A Conversation with CLS Professor Olati Johnson and Dr. Abigail Thernstrom, a Republican member of the U.S. Commission on Civil Rights and Senior Fellow at the Manhattan Institute.
Professor Johnson began by reflecting upon the fact that 40 years ago, the year of her birth, the Civil Rights movement was only beginning to incorporate a focus on poverty issues, and that this focus was quickly dissipated following Dr. Martin Luther King's assassination. Now, thinking about race issues focuses more upon the intersection of race and poverty, as well as latent racism and the lingering effects of structural discrimination.
If race is less salient, it is only because it is now more complexly understood and manifested. Professor Johnson discussed the idea of "concentrated poverty" representing the intersection of poverty and race issues, noting that middle class black families are much more likely to reside in areas of concentrated poverty. These areas are ground zero for a confluence of educational, economic, racial and social problems and deficiencies.
Pointing to the recently publicized studies of incarceration rates in the U.S., Professor Johnson noted that the increase in incarceration was driven by enforcement of drug laws and that this enforcement was disproportionately aimed at minority populations. Even if this was driven by a higher rate of law-breaking among minority groups, that should not relieve of us of having to consider the conditions that create these trends.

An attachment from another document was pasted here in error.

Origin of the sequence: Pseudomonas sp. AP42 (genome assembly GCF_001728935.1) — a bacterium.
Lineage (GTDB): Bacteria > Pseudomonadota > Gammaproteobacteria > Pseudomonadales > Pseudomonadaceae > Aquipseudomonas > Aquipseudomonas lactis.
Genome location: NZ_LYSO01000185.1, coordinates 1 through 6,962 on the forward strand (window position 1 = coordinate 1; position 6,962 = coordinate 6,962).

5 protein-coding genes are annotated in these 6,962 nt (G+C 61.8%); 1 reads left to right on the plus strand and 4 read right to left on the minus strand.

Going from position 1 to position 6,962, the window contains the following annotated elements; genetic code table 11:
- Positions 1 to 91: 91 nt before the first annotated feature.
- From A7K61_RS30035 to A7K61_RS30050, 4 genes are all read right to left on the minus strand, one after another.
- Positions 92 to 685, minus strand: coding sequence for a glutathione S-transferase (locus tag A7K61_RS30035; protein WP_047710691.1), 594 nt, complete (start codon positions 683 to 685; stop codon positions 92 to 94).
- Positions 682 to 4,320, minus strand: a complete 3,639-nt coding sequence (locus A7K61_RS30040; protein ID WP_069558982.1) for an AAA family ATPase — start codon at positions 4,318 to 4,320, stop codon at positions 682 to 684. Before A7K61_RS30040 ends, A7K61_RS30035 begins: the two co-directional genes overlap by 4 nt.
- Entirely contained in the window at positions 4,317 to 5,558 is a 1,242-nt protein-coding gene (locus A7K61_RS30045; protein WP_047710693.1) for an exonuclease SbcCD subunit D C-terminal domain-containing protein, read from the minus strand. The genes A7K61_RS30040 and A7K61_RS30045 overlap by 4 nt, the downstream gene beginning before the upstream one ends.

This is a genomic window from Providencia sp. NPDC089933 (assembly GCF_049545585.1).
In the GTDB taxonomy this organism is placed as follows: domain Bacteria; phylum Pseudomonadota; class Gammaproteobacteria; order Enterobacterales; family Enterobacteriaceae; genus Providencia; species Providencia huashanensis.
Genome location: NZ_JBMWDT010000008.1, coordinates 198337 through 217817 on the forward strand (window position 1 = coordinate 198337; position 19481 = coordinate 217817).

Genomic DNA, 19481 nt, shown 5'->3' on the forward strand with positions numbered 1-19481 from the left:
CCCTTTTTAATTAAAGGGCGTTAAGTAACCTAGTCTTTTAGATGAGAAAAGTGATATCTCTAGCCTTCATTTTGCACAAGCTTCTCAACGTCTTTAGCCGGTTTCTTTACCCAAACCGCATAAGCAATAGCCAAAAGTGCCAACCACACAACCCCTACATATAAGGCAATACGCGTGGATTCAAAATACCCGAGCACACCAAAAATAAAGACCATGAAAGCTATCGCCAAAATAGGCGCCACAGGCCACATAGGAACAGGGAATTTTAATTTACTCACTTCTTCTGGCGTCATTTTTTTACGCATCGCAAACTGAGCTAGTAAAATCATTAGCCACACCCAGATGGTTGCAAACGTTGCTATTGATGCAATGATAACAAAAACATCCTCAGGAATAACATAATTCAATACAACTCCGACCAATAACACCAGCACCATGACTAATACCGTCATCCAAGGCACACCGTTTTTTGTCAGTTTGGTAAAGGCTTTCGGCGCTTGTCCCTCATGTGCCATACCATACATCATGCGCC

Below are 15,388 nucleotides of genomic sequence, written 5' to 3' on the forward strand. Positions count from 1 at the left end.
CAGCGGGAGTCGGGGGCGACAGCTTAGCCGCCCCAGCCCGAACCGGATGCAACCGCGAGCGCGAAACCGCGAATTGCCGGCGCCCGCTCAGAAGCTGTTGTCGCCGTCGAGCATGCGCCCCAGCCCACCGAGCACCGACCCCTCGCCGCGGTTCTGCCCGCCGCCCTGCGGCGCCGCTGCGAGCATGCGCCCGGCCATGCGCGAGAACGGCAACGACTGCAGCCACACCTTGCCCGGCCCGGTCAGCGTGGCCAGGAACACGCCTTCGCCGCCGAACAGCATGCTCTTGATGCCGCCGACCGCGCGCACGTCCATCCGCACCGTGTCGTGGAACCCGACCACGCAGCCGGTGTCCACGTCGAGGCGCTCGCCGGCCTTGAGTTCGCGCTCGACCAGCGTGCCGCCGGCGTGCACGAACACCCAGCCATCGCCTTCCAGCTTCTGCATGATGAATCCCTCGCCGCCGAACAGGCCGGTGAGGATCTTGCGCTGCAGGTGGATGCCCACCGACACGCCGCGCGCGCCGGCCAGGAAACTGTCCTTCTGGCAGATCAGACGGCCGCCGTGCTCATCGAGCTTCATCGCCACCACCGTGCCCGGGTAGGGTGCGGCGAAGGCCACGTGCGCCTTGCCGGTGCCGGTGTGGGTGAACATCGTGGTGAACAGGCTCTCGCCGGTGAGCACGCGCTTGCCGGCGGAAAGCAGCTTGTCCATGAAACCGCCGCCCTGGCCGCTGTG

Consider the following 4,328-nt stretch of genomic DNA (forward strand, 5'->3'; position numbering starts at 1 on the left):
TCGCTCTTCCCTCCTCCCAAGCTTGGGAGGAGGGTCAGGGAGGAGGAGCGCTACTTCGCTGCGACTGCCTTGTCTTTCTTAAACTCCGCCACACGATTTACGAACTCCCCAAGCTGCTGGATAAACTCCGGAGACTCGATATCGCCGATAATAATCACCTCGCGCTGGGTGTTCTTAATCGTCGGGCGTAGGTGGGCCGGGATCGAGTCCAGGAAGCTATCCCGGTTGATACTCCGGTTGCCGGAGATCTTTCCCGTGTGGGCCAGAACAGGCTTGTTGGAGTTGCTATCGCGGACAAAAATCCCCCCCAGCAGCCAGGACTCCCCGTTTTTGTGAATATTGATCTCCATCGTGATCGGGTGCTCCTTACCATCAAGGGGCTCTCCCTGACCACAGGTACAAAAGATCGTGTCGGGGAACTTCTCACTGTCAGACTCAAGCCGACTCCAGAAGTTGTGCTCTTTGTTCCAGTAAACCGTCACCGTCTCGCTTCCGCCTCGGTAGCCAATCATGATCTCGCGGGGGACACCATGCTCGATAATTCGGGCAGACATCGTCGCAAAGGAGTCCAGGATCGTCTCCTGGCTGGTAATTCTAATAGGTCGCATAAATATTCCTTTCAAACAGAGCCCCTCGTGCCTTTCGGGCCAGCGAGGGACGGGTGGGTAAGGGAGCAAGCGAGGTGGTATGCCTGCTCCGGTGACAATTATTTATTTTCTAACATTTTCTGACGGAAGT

Dr. Thernstrom disclaimed her remarks as a sort of brainstorming session, inviting the audience to help her more fully form her ideas. Beginning with points of agreement, Dr. Thernstrom pointed to the racial divide in many areas, but also pointed to trends decoupling the effects of race and poverty. Urban schools are unacceptable to people of all colors, and Dr. Thernstrom believes that they pose eminently redressible problems.
Turning to candidate Obama, Dr. Thernstrom analyzed the level of white male voting for Barack Obama. These numbers are very high, almost 50% in many states and over that mark in several. These results evidence a turning point for race relations in this country to Dr. Thernstrom. Obama's self-announced "post-racial" campaign belies the fact that black voters see him as a black candidate and are drawn to that. Dr. Thernstrom praised the 1965 Voting Rights Act at the time of passage, but blamed it, as interpreted, exclusively for the persistent pattern of black candidates only running in majority black settings. These safe districts are encouraging white Americans to think of African Americans as "others".
A lively question and answer session followed.
The Columbia Chapters of the American Constitution Society and the Federalist Society would like to thank Professor Johnson and Dr. Thernstrom for the remarks and all for joining this valuable discussion.